Rising Interest Rates Not the Worst Restaurant Worry, RFDC Panelists Say
Cristin O'Hara, center, with Bank of America Merrill Lynch, shared her outlook on interest rates and more at the Restaurant Finance & Development Conference last month.
Rising interest rates are on the minds of restaurant operators, but even though they’re about a full point higher than they were a year ago they’re still not the biggest cost concern, according to expert panelists at the Restaurant Finance & Development Conference last month.
“I don’t know that our customers are viewing interest rates as number one on the list of concerns, but it’s certainly in the top five,” said Nick Cole with Wells Fargo Restaurant Finance. “Some of the more difficult cost issues that they’ve been facing are more in the middle of the P&L,” meaning the profit and loss statement.
Cristin O’Hara, managing director at Bank of America Merrill Lynch, agreed. “There’s already a stressed P&L,” she said, citing items like rising wages, healthcare costs and commodity price increases that trump higher interest rates. “But I do think in general we’re seeing…the demand for capital is decreasing.”
The term loan B-rated or high-yield market was $3.3 billion as of November 2018, she said, down from $3.7 billion the year before, “which is kind of a big difference year over year, and I think that’s going to decline as people start to absorb those interest rates. And they may not tap those capital markets as readily as they might have.”
Cole, who joked at the start of the panel that “I’ve predicted five out of the last two recessions,” detailed his outlook for the next one. “If you’re making a five-year loan, which is a typical term, you have to assume there’s going to be a recession at some point during that five-year loan time horizon,” he said. “You also have to look at the operating environment that we’re in today, which is much tougher. We’re not seeing a lot of folks who are seeing much margin expansion in their P&Ls. In fact in general we’re seeing across our customer base margin contraction of 100 to 200 basis points on average.”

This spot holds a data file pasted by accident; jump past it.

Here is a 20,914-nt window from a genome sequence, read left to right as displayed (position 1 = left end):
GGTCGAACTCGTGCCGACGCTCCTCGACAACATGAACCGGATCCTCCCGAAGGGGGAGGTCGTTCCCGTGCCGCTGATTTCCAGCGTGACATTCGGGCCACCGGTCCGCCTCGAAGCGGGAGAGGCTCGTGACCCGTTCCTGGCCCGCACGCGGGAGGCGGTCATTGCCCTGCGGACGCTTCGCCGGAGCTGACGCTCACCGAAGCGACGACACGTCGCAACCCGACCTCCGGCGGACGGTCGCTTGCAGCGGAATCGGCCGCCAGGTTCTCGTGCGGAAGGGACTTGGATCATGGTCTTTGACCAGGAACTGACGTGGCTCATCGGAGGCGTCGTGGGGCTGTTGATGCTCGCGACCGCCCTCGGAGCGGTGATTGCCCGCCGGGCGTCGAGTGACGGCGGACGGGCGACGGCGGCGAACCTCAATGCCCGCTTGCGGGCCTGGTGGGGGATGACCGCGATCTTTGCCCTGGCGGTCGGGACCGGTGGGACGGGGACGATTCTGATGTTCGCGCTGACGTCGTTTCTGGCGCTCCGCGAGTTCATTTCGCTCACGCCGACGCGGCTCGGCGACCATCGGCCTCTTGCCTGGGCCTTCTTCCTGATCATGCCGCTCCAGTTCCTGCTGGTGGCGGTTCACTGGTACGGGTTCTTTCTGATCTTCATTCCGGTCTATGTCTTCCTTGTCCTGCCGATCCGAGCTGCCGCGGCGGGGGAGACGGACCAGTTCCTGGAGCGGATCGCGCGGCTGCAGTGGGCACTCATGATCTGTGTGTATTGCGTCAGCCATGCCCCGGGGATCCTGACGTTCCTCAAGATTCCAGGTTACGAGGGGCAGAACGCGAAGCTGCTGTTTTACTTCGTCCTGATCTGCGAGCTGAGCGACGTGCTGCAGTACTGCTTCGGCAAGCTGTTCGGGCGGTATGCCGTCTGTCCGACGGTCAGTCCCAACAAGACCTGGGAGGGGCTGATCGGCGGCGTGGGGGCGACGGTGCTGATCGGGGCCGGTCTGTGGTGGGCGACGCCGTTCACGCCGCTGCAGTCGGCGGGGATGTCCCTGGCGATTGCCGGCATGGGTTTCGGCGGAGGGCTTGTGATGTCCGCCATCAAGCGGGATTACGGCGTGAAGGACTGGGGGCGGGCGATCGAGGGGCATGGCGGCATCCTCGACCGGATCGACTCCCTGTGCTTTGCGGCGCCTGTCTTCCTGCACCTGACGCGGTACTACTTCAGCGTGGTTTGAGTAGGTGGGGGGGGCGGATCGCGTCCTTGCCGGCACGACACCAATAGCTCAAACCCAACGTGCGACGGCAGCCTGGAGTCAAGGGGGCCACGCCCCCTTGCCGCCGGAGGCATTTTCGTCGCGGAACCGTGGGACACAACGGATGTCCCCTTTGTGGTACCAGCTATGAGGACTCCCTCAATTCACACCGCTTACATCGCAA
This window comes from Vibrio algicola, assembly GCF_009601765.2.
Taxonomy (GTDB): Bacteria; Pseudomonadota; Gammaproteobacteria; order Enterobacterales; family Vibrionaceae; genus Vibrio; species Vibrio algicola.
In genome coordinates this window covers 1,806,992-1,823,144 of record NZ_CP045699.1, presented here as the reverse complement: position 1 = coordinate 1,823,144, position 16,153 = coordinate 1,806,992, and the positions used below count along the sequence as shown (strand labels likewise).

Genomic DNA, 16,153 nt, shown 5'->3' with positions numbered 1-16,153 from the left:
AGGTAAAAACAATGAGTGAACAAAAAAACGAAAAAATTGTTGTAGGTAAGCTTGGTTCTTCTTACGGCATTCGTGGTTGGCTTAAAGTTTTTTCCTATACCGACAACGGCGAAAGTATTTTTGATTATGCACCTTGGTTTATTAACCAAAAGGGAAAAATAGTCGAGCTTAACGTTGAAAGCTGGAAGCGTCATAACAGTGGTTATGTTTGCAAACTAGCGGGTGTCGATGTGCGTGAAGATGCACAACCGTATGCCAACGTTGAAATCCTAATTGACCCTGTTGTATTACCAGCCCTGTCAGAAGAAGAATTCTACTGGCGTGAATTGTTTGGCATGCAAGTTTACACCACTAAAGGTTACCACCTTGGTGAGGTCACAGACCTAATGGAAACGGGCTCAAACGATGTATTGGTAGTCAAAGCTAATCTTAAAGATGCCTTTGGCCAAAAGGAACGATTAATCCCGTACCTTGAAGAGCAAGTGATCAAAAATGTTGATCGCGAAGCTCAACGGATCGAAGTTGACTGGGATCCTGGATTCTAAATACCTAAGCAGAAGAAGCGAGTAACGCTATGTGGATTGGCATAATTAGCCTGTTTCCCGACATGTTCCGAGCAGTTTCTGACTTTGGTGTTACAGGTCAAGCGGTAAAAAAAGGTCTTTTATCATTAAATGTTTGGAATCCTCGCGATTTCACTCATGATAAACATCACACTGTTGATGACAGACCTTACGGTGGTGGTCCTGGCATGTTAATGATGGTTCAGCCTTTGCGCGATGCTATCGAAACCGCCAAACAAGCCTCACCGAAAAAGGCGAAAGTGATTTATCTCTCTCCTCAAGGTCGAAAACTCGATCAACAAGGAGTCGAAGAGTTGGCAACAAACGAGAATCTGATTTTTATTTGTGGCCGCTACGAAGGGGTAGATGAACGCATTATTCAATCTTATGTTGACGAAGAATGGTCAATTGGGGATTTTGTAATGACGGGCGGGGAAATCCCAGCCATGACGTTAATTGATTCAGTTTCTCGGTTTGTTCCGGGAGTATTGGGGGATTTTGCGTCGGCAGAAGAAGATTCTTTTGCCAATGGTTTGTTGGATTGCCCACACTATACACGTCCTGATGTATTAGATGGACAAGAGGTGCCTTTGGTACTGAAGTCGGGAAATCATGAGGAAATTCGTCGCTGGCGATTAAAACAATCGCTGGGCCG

Asked to give his outlook on the casual dining segment, Armando Pedroza of Citizens Bank said he’s seeing “some green shoots” even though many “have predicted its demise. We read about it, it’s dead, it’s going away,” those reports say. “I don’t believe that, and we’re definitely seeing some improvement in casual dining across the sector, specifically within some of the larger brands.”
Robert Daniel with Regions Bank selected quick-service restaurants as “the most resilient” industry segment. “I think they have upped their game from a food-quality standpoint, and the convenience piece is still on point with most consumers. So it’s definitely the healthiest part overall of our portfolio.
“I will say, though, even brands that are up are not as up as they were last year, and they’re not up last year as much as they were the year before,” he said.
All panelists spoke on the “credit summit”portion of the Restaurant Finance & Development Conference in November. Next year’s conference is Nov. 11-13 at the Bellagio in Vegas.